One of the best features of Jenkins is its distributed nature. You can configure multiple build slaves for better segregation and scalability.
For example, you might want to test a cross-platform code base with a different operating system. In this case, you can set up different Jenkins agents or slaves and run the job against them.
Also, a Jenkins distributed architecture will reduce the load on the master server.
Setup Jenkins Agents/Slaves on Jenkins
In this guide, I will walk you through the steps for setting up the Jenkins agent node using password and ssh keys.
There are two ways of authentication for setting up the Linux Jenkins slave agents.
- Using username and password
- Using ssh keys.
Jenkins Agent/Slave Prerequisites
For Jenkins agent configuration, you need to have the following in the slave machines before adding it to the master.
- Java should be installed on your agent server.
- A valid Linux user account that can perform the required tasks on the agent server. (
preferablya sudouser if your job requires elevated privileges)
- Git should be installed as most build job requires git specific actions.
Lets get started with the Jenkins agent node configuration.
Create a Jenkins User
It is recommended to execute all Jenkins jobs as a Jenkins user on the Jenkins agent nodes.
Note: I am using Ubuntu machine as a slave. The steps will be same for other Linux flavours as well
Step 1: Create a jenkins user and a password using the following command.
sudo adduser jenkins --shell /bin/bash
Type a password when prompted. The above commands should create a user and a home directory named jenkins under “/home”.
Step 2: Now, login as jenkins user.
Step 3: Create a “
jenkins_slave” directory under /home/jenkins.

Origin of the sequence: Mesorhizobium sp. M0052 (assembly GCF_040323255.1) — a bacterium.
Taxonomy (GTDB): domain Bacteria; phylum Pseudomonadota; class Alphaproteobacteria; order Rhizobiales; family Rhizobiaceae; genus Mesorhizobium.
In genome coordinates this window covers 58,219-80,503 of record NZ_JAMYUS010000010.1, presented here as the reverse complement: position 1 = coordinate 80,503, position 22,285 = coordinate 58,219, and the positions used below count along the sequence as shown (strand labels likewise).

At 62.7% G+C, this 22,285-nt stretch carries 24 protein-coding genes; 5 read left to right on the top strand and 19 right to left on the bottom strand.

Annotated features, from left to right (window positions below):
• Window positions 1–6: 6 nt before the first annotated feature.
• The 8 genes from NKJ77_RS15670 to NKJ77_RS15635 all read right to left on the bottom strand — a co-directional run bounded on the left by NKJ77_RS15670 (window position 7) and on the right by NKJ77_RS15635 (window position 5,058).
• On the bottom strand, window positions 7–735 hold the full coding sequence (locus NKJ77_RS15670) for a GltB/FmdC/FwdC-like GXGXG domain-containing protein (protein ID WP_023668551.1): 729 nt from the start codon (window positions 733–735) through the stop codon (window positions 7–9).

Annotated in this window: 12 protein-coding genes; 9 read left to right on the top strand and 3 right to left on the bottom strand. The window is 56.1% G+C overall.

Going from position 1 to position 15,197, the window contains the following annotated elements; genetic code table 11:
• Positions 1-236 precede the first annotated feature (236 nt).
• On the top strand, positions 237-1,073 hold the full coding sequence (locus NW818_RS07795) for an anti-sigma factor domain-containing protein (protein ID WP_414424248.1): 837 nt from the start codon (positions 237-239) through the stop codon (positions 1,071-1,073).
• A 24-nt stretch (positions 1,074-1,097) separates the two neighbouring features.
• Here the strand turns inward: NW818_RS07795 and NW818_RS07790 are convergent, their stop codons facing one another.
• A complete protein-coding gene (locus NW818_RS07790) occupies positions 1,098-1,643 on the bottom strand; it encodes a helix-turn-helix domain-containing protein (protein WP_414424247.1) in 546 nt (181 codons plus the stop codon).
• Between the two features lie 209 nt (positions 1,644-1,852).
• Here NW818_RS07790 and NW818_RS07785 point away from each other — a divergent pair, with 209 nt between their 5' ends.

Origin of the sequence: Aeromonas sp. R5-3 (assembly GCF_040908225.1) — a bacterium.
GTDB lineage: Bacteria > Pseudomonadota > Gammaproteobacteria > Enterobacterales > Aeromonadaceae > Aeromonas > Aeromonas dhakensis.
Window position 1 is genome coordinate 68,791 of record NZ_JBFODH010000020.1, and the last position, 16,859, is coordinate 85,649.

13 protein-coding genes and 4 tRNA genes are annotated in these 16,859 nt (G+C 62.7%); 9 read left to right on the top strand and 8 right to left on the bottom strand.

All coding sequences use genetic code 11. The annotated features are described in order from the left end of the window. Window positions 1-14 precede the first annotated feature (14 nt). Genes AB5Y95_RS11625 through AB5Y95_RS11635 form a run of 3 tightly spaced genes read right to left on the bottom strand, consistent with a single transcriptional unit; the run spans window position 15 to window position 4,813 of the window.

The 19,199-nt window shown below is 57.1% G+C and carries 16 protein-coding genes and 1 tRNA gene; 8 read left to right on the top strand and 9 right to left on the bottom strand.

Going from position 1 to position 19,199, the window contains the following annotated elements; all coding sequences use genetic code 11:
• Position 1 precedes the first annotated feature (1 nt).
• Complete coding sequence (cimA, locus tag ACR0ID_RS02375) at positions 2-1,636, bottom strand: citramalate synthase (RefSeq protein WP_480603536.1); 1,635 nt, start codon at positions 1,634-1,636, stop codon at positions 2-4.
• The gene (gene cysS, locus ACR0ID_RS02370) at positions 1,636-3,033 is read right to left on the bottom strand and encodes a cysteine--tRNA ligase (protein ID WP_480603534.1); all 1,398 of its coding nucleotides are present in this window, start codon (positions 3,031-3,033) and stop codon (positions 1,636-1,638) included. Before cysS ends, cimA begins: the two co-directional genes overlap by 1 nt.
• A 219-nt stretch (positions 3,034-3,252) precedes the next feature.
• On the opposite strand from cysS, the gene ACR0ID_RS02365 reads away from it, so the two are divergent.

Note: You can read more about adding Linux
sudousers from here -> Adding sudousers and permissions on Linux
Setting up Jenkins Agents/Slaves using username and password
Step 1: Head over to Jenkins dashboard –> Manage Jenkins –> Manage Nodes
Step 2: Select new node option.
Step 3: Give it a name, select the “
permanent agent” option and click ok.
Step 4: Enter the details as shown in the image below and save them. For the credential box, click the add button and enter the slaves Jenkins username and password (For logging into the slave machine) that you created during the slave configuration. To know more about each option, click the question mark on the right side of each text box.
Step 4: Once you click save, Jenkins will automatically connect to the slave machine and configure it as an agent.
By following the same steps, you can add multiple servers as jenkins agent nodes.
Setting up Jenkins slaves using ssh keys
Step 1: Login to the slave server as a jenkins user.
Step 2: Create a .ssh directory and cd into the directory.
mkdir ~/.ssh && cd ~/.ssh
Step 3: Create an ssh key pair using the following command. Press enter for all the defaults when prompted.
ssh-keygen -t rsa -C "The access key for Jenkins slaves"
Step 4: Add the public to
authorized_keys file using the following command.
cat id_rsa.pub > ~/.ssh/authorized_keys
Step 5: Now, copy the contents of the private key to the clipboard.
Add the SSH Private Key to Jenkins Credentials
Step 1: Go to jenkins dashboard –> credentials –> Global credentials –> add credentials , select and enter all the credentials as shown below and click ok.
Connect SSH Jenkins Agent to Master Node
Step 1: F
Step 2: Follow all the configurations in the 4th step as well. But this time, for the launch method, select the credential you created with the ssh key.
Test Jenkins Agent/Slave Nodes
To test the Jenkins agent node or slave, create a sample project and select the option as shown below.
You need to select the node using the label option. If you start to type the letter the node list will show up.
You can then run a simple, shell script operation to check if the Jenkins agent is executing the job.
In this tutorial, we learned how to set up slaves for Jenkins. There is no complex step involved in this configuration.
When it comes to automating the process, you will need scripts and Jenkins CLI to this. I will cover that in future posts.
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